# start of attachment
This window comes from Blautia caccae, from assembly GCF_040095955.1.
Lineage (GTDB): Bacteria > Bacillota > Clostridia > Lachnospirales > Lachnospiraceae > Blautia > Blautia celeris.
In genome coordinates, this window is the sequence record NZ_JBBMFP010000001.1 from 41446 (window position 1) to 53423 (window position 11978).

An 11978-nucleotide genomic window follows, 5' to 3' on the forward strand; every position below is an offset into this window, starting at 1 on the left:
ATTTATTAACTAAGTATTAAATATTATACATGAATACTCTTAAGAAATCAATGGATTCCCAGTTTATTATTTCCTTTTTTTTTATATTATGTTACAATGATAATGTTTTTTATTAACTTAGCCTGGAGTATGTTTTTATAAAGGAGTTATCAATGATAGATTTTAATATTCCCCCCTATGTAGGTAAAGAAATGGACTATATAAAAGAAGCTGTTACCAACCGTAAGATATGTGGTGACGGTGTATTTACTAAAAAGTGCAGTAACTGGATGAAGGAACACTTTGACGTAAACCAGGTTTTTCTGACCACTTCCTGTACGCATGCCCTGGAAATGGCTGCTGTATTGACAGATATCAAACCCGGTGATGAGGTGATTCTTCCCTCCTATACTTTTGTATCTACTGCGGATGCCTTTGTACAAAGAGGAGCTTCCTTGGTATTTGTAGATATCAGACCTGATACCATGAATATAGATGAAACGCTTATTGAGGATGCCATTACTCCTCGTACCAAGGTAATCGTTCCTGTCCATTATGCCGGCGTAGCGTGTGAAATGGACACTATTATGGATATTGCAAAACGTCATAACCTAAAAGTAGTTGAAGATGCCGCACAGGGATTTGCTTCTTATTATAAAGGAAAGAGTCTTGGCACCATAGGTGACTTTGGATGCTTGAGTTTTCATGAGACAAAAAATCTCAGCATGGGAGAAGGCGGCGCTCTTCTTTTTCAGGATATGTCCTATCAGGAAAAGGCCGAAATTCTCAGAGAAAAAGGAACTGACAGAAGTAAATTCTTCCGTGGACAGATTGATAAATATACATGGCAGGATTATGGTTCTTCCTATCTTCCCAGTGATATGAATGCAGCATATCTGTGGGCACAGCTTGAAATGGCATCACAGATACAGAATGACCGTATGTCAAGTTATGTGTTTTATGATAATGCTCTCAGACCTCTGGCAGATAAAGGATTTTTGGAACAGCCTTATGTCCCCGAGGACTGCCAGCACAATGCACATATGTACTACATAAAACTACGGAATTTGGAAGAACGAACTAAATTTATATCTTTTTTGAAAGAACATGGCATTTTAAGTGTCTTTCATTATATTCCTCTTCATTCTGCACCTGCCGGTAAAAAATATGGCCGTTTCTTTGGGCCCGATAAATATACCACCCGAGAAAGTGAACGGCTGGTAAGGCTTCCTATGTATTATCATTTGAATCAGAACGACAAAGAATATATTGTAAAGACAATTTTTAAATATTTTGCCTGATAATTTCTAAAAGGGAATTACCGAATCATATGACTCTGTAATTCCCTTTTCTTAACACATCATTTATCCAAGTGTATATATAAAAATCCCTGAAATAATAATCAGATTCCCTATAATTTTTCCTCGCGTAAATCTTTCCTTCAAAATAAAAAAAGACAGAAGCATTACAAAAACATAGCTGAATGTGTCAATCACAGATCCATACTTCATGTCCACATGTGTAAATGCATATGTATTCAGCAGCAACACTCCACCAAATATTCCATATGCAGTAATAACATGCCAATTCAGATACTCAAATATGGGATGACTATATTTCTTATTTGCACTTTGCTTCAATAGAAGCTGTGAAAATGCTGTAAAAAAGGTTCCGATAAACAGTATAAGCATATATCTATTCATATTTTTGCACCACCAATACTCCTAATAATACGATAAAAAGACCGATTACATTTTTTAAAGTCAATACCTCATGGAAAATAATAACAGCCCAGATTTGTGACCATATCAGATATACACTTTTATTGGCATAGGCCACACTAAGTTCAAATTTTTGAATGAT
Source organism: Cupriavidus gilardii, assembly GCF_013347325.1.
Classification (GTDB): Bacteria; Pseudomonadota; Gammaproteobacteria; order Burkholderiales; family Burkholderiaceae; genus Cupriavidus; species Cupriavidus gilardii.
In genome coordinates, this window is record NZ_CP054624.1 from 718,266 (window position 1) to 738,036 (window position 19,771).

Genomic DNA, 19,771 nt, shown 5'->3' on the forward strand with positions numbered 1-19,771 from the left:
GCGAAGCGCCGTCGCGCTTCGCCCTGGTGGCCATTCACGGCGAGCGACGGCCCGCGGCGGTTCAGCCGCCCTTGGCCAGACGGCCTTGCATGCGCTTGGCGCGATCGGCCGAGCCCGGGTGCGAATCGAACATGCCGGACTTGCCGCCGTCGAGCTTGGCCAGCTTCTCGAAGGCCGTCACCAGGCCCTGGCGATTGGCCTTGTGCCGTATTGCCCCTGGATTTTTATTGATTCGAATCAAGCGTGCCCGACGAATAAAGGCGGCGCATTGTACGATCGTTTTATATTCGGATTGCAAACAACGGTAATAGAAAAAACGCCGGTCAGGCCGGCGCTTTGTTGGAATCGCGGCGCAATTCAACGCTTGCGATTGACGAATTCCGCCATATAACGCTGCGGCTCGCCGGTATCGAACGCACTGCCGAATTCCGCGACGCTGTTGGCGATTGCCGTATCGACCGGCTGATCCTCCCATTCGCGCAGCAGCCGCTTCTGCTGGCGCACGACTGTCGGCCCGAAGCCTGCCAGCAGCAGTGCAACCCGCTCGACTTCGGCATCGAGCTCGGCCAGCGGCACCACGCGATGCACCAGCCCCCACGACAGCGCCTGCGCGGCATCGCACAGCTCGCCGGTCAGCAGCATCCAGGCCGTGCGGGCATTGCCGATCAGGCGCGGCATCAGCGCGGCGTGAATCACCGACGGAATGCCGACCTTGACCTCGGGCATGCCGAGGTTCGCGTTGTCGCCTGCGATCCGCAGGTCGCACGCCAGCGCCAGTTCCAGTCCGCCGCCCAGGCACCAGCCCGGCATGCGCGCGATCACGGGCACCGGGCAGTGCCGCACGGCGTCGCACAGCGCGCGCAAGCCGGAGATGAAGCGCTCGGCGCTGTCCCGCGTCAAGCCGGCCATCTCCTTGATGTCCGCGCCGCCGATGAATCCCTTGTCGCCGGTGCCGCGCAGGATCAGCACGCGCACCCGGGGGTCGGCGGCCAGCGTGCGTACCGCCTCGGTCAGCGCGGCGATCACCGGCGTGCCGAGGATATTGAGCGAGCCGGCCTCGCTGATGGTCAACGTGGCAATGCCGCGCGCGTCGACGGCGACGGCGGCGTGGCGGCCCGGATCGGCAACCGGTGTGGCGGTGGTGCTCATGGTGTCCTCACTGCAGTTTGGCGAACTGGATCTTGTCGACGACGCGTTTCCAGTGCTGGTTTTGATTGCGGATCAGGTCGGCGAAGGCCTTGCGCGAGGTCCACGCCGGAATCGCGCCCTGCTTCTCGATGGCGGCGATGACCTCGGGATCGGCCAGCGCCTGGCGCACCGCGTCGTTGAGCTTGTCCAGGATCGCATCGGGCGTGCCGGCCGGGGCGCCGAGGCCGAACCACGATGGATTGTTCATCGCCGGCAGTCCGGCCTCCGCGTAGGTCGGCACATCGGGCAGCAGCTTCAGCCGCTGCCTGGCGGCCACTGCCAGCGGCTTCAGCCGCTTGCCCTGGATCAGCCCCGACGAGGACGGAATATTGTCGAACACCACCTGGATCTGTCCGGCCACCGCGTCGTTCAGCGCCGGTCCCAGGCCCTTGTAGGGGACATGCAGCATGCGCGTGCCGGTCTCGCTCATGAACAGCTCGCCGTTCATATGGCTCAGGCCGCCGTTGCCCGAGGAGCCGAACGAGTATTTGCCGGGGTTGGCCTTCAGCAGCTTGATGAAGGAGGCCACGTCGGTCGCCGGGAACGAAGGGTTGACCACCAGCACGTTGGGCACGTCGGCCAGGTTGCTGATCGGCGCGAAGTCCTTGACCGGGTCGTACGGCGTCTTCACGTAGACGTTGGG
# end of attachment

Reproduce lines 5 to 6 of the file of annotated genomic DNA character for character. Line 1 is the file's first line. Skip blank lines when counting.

ATTTATTAACTAAGTATTAAATATTATACATGAATACTCTTAAGAAATCAATGGATTCCCAGTTTATTATTTCCTTTTTTTTTATATTATGTTACAATGATAATGTTTTTTATTAACTTAGCCTGGAGTATGTTTTTATAAAGGAGTTATCAATGATAGATTTTAATATTCCCCCCTATGTAGGTAAAGAAATGGACTATATAAAAGAAGCTGTTACCAACCGTAAGATATGTGGTGACGGTGTATTTACTAAAAAGTGCAGTAACTGGATGAAGGAACACTTTGACGTAAACCAGGTTTTTCTGACCACTTCCTGTACGCATGCCCTGGAAATGGCTGCTGTATTGACAGATATCAAACCCGGTGATGAGGTGATTCTTCCCTCCTATACTTTTGTATCTACTGCGGATGCCTTTGTACAAAGAGGAGCTTCCTTGGTATTTGTAGATATCAGACCTGATACCATGAATATAGATGAAACGCTTATTGAGGATGCCATTACTCCTCGTACCAAGGTAATCGTTCCTGTCCATTATGCCGGCGTAGCGTGTGAAATGGACACTATTATGGATATTGCAAAACGTCATAACCTAAAAGTAGTTGAAGATGCCGCACAGGGATTTGCTTCTTATTATAAAGGAAAGAGTCTTGGCACCATAGGTGACTTTGGATGCTTGAGTTTTCATGAGACAAAAAATCTCAGCATGGGAGAAGGCGGCGCTCTTCTTTTTCAGGATATGTCCTATCAGGAAAAGGCCGAAATTCTCAGAGAAAAAGGAACTGACAGAAGTAAATTCTTCCGTGGACAGATTGATAAATATACATGGCAGGATTATGGTTCTTCCTATCTTCCCAGTGATATGAATGCAGCATATCTGTGGGCACAGCTTGAAATGGCATCACAGATACAGAATGACCGTATGTCAAGTTATGTGTTTTATGATAATGCTCTCAGACCTCTGGCAGATAAAGGATTTTTGGAACAGCCTTATGTCCCCGAGGACTGCCAGCACAATGCACATATGTACTACATAAAACTACGGAATTTGGAAGAACGAACTAAATTTATATCTTTTTTGAAAGAACATGGCATTTTAAGTGTCTTTCATTATATTCCTCTTCATTCTGCACCTGCCGGTAAAAAATATGGCCGTTTCTTTGGGCCCGATAAATATACCACCCGAGAAAGTGAACGGCTGGTAAGGCTTCCTATGTATTATCATTTGAATCAGAACGACAAAGAATATATTGTAAAGACAATTTTTAAATATTTTGCCTGATAATTTCTAAAAGGGAATTACCGAATCATATGACTCTGTAATTCCCTTTTCTTAACACATCATTTATCCAAGTGTATATATAAAAATCCCTGAAATAATAATCAGATTCCCTATAATTTTTCCTCGCGTAAATCTTTCCTTCAAAATAAAAAAAGACAGAAGCATTACAAAAACATAGCTGAATGTGTCAATCACAGATCCATACTTCATGTCCACATGTGTAAATGCATATGTATTCAGCAGCAACACTCCACCAAATATTCCATATGCAGTAATAACATGCCAATTCAGATACTCAAATATGGGATGACTATATTTCTTATTTGCACTTTGCTTCAATAGAAGCTGTGAAAATGCTGTAAAAAAGGTTCCGATAAACAGTATAAGCATATATCTATTCATATTTTTGCACCACCAATACTCCTAATAATACGATAAAAAGACCGATTACATTTTTTAAAGTCAATACCTCATGGAAAATAATAACAGCCCAGATTTGTGACCATATCAGATATACACTTTTATTGGCATAGGCCACACTAAGTTCAAATTTTTGAATGAT
Source organism: Cupriavidus gilardii, assembly GCF_013347325.1.